Oregon State Bar Bulletin — OCTOBER 2007

Ghostwriting of Pleadings
The past few years have seen many articles in the OSB Bulletin about ‘unbundling’ legal services. In the consumer law area the expense of full-service legal representation means unbundled legal services are here to stay. However, lawyers providing unbundled legal services in litigation do have to navigate a "minefield," because they often are unable to control the ultimate use or presentation of their work product.

In my opinion, Helen Hierschbiel’s July 2007 article, "The Ethics of Unbundling," correctly concludes that failure to disclose the authorship of ghostwritten pleadings is improper. What is important is: Why?

Ghostwritten pleadings for pro se litigants are usually obvious. It is not the fact that a pro se litigant submits a lawyer’s work that is the problem. Opponents may be frustrated, but they cannot complain of a worthy adversary.

The problem is that opponents, judges and the public need to know who is the ghostwriter. Opponents are entitled to know if the ghost is a lawyer with a conflict of interest. A recent opinion available on PACER, Delso v. Trustees of the Retirement Plan for the Hourly Employees of Merck & Co., Inc., District of New Jersey 04-3009 (Docket Number 58), illuminates the problem. This is true even when the ghostwriter’s client is a lawyer. In other words, it is just as improper for a lawyer to fail to disclose that submissions to a court have been written by an independent contract lawyer.

The court is also entitled to know whether the ghostwriter is a lay person or a disbarred lawyer engaging in the unauthorized practice of law.

The danger for a lawyer-ghostwriter is that the material will be presented without adequate disclosure, and predictably so. Lawyer-ghostwriters should, at a minimum, require their clients to agree to disclose their authorship. At least that much is within their control. Failure to do so is a head-in-the-sand approach to a serious issue.

Frederic E. Cann,


A Different Perspective on Guantanamo
I previously wrote to the editor (Letters, June 2007) regarding a recent article on Guantanamo ("Uncharted Waters," April 2007). I considered the article one-sided and not appropriate for this type of publication. The published responses to my letter to the editor seemed to be stupefied that there could be a different perspective from that expressed in the article. While indeed there are different perspectives, the letters to the editor section is not a proper forum to discuss this in detail. Nevertheless, I would like to point the readers to an article (one of many) with just such a different perspective: "In Defense of Guantanamo Bay," by Morris D. Davis; http://yalelawjournal.org/2007/08/13/davis.html.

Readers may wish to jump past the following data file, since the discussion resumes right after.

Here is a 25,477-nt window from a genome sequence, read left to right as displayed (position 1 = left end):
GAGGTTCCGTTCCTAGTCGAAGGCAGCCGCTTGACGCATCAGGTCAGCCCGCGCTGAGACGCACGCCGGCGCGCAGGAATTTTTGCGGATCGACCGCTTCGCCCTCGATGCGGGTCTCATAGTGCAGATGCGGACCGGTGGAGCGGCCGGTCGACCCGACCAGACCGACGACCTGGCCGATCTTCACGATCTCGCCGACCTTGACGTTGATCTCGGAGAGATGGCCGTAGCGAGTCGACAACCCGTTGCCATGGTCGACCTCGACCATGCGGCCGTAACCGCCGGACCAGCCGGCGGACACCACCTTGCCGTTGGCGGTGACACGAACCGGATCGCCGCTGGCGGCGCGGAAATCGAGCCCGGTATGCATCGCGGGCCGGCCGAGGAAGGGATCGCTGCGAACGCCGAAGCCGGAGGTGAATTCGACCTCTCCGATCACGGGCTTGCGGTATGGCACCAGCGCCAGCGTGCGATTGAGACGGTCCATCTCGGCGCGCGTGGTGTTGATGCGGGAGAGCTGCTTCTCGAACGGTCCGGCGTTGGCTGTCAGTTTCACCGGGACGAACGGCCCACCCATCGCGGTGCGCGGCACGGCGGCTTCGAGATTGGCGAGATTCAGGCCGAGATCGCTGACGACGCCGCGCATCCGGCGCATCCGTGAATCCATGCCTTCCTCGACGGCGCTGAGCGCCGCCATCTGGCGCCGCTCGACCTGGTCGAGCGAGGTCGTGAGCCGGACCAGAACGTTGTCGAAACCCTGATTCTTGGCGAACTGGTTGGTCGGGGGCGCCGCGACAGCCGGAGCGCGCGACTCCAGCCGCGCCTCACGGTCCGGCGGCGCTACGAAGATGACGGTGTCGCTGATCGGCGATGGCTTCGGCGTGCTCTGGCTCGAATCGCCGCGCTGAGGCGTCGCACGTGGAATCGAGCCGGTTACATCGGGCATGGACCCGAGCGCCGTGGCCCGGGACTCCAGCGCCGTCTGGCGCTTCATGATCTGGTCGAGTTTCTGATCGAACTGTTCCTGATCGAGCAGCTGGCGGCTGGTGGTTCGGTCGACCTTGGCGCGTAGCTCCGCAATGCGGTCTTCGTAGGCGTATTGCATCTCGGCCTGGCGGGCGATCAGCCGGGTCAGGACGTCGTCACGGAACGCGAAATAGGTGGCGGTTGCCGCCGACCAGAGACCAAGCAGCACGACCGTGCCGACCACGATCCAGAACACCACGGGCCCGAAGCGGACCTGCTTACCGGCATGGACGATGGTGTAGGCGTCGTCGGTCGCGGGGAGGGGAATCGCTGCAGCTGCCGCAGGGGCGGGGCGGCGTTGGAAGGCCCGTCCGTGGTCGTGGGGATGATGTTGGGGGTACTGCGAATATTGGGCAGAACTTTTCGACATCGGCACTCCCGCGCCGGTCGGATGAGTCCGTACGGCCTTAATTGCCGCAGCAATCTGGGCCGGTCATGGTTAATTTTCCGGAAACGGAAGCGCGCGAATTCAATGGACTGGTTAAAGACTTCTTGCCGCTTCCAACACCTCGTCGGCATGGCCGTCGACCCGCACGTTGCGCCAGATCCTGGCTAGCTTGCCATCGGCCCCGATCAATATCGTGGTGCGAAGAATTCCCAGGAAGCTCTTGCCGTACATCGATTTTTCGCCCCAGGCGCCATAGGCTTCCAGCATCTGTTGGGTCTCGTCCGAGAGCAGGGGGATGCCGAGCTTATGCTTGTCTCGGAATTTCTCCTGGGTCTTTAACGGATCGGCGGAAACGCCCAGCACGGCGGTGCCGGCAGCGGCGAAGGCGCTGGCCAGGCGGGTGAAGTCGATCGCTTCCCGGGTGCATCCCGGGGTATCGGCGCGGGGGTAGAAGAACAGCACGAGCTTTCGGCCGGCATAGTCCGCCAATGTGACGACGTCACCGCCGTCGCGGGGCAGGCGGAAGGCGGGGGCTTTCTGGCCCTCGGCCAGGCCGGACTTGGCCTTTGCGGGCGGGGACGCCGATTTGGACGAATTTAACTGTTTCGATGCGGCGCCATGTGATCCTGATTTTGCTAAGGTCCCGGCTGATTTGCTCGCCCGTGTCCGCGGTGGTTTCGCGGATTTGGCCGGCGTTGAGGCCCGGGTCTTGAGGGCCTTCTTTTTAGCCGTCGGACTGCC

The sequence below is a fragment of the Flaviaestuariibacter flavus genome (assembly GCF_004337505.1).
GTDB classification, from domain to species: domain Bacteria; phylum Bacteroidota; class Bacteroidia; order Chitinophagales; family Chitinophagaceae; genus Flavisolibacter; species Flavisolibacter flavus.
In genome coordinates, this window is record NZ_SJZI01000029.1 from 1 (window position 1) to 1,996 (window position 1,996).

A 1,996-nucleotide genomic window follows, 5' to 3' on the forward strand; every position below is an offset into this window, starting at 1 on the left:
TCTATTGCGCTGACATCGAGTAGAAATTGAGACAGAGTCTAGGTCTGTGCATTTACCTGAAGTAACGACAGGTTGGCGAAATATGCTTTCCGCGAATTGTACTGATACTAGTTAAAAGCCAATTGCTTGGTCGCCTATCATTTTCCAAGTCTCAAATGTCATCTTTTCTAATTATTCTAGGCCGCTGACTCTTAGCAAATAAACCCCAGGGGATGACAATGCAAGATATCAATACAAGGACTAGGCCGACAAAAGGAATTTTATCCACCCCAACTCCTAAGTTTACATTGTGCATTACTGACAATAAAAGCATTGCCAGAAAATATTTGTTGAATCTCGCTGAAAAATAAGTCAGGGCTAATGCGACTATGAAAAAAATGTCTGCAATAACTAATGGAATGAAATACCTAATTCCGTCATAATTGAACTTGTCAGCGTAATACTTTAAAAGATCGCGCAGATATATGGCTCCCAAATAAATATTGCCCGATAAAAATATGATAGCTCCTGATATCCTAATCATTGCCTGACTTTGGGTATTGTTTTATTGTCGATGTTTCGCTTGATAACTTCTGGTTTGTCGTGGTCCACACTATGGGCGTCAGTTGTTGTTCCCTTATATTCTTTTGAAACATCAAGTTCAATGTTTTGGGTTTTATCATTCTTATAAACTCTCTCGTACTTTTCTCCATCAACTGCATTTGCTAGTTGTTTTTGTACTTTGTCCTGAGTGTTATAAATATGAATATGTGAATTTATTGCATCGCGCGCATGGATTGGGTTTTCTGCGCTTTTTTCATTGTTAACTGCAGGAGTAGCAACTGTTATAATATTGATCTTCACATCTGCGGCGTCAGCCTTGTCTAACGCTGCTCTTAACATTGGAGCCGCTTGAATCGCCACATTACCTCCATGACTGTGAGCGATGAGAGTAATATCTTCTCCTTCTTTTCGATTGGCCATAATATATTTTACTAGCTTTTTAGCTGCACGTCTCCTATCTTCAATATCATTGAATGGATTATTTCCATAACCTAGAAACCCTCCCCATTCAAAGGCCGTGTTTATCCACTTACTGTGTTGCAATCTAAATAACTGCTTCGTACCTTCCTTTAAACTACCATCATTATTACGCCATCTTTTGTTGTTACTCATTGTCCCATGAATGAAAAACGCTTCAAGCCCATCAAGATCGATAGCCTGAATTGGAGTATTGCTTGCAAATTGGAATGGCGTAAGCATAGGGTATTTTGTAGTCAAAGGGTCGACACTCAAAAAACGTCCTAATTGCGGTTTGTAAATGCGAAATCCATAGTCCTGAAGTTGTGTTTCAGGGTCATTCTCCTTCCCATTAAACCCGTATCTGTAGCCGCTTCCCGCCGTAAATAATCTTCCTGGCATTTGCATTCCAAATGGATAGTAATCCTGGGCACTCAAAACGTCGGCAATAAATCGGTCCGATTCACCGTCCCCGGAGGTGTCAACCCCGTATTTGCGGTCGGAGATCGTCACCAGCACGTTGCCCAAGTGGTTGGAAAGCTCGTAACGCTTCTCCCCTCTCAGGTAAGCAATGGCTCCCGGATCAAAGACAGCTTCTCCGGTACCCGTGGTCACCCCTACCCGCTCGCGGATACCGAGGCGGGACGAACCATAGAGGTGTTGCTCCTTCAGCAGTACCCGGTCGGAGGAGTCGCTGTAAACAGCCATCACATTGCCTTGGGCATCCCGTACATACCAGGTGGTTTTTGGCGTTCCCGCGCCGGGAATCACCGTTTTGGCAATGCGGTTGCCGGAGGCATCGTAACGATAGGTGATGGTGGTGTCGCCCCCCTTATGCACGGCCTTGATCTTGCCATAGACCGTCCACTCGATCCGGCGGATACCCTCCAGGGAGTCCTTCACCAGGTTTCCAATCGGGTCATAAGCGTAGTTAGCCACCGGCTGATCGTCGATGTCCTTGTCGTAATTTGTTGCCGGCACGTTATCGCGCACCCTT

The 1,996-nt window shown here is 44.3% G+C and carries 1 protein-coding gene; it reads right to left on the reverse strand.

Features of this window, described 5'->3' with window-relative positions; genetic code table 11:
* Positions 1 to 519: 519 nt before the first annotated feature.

Holger Uhl,
Boise, Idaho


Chief Justice Expresses Appreciation
As the legislative session commenced in Salem this winter, compensation for Oregon’s trial court judges was ranked at (or near) the bottom nationally, many of the courthouses in this state were in serious need of upgrade, repair or replacement, and the court system’s information technology was over two decades old.

During the session, Judicial Department staff, the Oregon State Bar, Gov. Kulongoski and his staff, Oregon’s business community, labor organizations, local bar leaders and individual lawyers across the state all worked hard on behalf of the judicial branch. The media also heard our message, and editorials were almost universally supportive of addressing the needs. Legislators, who must balance the legitimate needs of thousands of citizens, asked the tough questions and came through in the final hours.

Post-session, Oregon judges have received a 16 percent salary adjustment, with another three percent coming next year. The immediate salary adjustment and the enactment of a neutral Public Officials Compensation Commission will serve to ensure that judicial compensation is commensurate with the important problem solving and leadership roles that judges perform in our communities each day. This legislative support will also help to attract and retain highly skilled lawyers from private practice to a career in judicial service.

In addition to the compensation adjustment, the judicial branch made progress on other initiatives vital to a modern, functional court system. Legislative support during the interim with a court technology committee now permits the judicial branch to prepare to move forward on electronic filing ("e-Court") and other improvements, such as new electronic case and document management systems. These initiatives, and legislative support for them, will benefit future generations of Oregonians.

The branch also secured funding for a much needed and long sought-after interior legislative committee to evaluate our state court facilities and make recommendations regarding improvement and replacement of many of our state’s courthouses.

I personally appreciate the dedication and professionalism of those who recognized a growing crisis and provided the leadership necessary to strengthen the long term institutional integrity and independence of the judicial branch of government.

Most importantly, together we have laid a healthy foundation for working with our legislative leadership in the future. Thank you to all who played a role in educating the public and decision makers on the importance of investing in the judicial branch as part of a strong community and state.

Hon. Paul De Muniz
Chief Justice, Oregon Supreme Court

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